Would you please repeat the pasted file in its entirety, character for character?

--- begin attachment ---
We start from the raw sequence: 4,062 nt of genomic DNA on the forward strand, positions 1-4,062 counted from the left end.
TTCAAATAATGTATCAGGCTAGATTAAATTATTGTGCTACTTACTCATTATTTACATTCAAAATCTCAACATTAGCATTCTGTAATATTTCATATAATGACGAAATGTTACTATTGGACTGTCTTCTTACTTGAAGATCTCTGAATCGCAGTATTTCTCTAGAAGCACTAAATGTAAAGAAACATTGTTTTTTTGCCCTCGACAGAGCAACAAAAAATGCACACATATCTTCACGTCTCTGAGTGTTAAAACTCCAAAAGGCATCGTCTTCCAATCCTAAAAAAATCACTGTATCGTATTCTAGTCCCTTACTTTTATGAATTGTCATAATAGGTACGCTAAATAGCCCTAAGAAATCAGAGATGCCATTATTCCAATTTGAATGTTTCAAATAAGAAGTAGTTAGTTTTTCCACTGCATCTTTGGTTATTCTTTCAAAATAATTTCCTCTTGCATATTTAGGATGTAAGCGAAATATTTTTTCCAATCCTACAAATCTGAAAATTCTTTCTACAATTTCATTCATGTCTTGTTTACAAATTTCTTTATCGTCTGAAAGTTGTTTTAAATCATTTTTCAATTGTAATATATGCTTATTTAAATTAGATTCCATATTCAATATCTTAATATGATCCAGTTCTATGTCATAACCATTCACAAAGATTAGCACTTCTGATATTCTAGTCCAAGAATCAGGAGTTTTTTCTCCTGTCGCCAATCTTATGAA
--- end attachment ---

We start from the raw sequence: 4,062 nt of genomic DNA on the forward strand, positions 1-4,062 counted from the left end.
TTCAAATAATGTATCAGGCTAGATTAAATTATTGTGCTACTTACTCATTATTTACATTCAAAATCTCAACATTAGCATTCTGTAATATTTCATATAATGACGAAATGTTACTATTGGACTGTCTTCTTACTTGAAGATCTCTGAATCGCAGTATTTCTCTAGAAGCACTAAATGTAAAGAAACATTGTTTTTTTGCCCTCGACAGAGCAACAAAAAATGCACACATATCTTCACGTCTCTGAGTGTTAAAACTCCAAAAGGCATCGTCTTCCAATCCTAAAAAAATCACTGTATCGTATTCTAGTCCCTTACTTTTATGAATTGTCATAATAGGTACGCTAAATAGCCCTAAGAAATCAGAGATGCCATTATTCCAATTTGAATGTTTCAAATAAGAAGTAGTTAGTTTTTCCACTGCATCTTTGGTTATTCTTTCAAAATAATTTCCTCTTGCATATTTAGGATGTAAGCGAAATATTTTTTCCAATCCTACAAATCTGAAAATTCTTTCTACAATTTCATTCATGTCTTGTTTACAAATTTCTTTATCGTCTGAAAGTTGTTTTAAATCATTTTTCAATTGTAATATATGCTTATTTAAATTAGATTCCATATTCAATATCTTAATATGATCCAGTTCTATGTCATAACCATTCACAAAGATTAGCACTTCTGATATTCTAGTCCAAGAATCAGGAGTTTTTTCTCCTGTCGCCAATCTTATGAA